On our first hunt day at Elkhorn Outfitters in Craig, Colorado, I awoke at a quarter to four in the morning to the sound of howling winds and driving rain. There’s nothing like pristine conditions to put a hop in the step in the pre-dawn hours.
Nevertheless, we rolled out of bed, chowed on some eggs and sausage and hit the road. By the time we left the ranch, the deluge has converted itself to a quick blizzard, which ended up coating the ground with about 3 inches of snow by the time our hunting party reached the parcel of land on which we’d chase pronghorns today.
We were in search of a particular animal, an older antelope with unique horns that came out from its head at a 45-degree angle and had lots of character. Ranch Manager Tony Bohrer, who was guiding my buddy Pete and myself today, said he’d been hunting this goat for three weeks, but none of his hunters had been able to seal the deal. Within minutes of arriving at our hunting grounds, Tony put his glass on the buck, as it ran lesser bucks off from its harem in an open bowl.
We watched him for 40 minutes before the herd broke and started moving to the north through some rolling terrain. We drove around to where we thought they might end up, parked the rig and hiked up a hill. When we got to the top we found the buck we were targeting, along with a smaller buck and a doe, moving away from us up a distant hill. Tony set out the sticks, but I was unable to get on him before the trio disappeared over a ridge. Before long, though, they reappeared and started to work back across the hill.
He was at about 330 yards when he stopped and presented me with a decent broadside shot. I fought the wind as I attempted to put the crosshairs on him and when I was confident with my hold, I touched off a shot from my Browning X-Bolt in .300 WSM, but as I did so I realized I pulled the shot a bit to the right of the animal. The bullet sunk harmlessly into the snowy ground. The goat ran another 100 yards up the hill before stopping again, presenting another broadside shot. I had sighted the rifle two inches high at 100 yards the day before, so I knew that I needed to hold right on the buck’s back for a clean shot at this distance. I did just that, squeezed the trigger and made contact with his mid-section. He slowly walked about 10 yards and lied down as the other two antelope high-tailed it.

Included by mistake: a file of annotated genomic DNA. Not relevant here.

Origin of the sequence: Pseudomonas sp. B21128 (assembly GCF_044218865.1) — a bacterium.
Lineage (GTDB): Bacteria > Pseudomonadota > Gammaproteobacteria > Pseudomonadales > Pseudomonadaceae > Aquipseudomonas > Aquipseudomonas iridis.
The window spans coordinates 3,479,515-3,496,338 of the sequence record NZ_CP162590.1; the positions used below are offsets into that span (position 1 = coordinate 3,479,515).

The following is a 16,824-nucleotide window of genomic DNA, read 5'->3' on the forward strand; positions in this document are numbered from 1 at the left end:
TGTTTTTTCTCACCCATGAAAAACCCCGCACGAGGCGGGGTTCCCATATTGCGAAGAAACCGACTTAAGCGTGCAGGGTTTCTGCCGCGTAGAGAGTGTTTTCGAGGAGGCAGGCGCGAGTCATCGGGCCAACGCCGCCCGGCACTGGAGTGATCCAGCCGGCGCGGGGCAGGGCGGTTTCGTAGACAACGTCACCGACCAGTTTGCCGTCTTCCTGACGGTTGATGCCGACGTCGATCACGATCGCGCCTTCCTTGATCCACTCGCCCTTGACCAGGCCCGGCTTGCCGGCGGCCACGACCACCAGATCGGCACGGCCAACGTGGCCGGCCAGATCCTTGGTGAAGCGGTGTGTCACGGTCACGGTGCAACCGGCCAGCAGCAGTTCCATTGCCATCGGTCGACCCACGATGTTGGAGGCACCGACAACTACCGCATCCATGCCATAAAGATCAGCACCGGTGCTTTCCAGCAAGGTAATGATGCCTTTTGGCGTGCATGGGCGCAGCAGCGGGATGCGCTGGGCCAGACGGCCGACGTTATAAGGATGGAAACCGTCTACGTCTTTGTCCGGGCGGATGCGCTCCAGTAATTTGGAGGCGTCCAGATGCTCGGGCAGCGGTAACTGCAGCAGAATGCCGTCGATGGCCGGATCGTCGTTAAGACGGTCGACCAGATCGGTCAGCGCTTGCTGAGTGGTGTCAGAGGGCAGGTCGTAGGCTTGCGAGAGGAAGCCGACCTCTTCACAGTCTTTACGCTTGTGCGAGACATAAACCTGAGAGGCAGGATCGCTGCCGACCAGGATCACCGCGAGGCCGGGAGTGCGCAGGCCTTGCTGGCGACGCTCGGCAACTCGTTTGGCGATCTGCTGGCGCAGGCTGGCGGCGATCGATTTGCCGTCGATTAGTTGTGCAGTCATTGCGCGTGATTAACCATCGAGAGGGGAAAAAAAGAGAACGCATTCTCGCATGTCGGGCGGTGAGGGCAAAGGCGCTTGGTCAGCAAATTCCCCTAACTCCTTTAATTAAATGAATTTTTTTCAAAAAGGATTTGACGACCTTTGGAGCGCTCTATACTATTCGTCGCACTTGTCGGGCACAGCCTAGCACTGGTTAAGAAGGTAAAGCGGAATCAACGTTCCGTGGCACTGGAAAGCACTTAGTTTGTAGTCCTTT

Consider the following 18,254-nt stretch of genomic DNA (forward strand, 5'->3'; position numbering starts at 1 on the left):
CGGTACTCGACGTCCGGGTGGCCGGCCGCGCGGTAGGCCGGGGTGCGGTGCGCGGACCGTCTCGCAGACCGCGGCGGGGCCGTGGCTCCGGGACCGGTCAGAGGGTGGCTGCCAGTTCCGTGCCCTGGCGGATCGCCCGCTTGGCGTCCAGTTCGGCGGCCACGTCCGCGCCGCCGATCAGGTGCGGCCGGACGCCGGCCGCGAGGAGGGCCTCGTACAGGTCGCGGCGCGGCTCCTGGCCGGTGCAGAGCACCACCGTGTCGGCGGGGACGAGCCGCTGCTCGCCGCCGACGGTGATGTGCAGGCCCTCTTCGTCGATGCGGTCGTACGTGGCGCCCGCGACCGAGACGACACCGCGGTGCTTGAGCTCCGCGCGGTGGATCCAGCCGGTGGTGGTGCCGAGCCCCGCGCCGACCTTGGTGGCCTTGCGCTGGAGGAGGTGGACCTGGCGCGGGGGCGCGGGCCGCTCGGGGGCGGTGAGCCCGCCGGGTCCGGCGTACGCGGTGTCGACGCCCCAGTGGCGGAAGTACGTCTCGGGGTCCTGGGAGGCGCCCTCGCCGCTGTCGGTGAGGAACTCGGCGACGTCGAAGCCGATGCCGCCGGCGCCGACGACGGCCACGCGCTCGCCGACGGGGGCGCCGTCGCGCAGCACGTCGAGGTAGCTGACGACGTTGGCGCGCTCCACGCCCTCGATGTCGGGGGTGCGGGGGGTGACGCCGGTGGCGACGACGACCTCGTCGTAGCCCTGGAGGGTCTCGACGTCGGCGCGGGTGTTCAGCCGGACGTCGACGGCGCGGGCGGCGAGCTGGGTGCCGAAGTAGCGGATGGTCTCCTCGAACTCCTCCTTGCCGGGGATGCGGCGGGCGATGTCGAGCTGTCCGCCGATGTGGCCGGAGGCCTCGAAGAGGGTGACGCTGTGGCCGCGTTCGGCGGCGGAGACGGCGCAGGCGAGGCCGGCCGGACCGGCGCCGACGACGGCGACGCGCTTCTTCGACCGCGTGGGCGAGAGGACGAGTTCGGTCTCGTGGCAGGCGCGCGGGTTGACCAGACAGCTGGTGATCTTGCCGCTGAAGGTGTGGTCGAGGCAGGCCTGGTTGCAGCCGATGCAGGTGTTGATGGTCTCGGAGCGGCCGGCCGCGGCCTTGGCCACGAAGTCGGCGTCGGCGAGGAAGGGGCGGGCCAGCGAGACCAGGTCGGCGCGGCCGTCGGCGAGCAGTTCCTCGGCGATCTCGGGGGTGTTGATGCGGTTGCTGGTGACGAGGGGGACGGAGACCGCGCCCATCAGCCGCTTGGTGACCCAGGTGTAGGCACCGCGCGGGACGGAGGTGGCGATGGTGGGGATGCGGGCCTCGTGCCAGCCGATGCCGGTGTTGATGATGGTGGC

A follow up shot wasn’t possible immediately, so we decided to try to close the distance. As we approached him, he stood again and started to move. Wanting nothing more than to end the hunt and put the animal down for good, I rushed a shot and missed. He lied down yet again, and again, we attempted to close the distance. When he stood once more, I finally delivered the killing shot into his vitals and the hunt was over.
He’s a great old buck with a lot of character in his horns. He was a warrior, as evidenced by two broken off cutters, the result of more than a few sparring matches. His length pushes 15 inches and his bases are about 5 inches around. I couldn’t be happier with my trophy.
Tomorrow we’ll attempt to get Pete his goat and then try for trophy mule deer. Be sure to check back, and I’ll keep you all posted on how we do.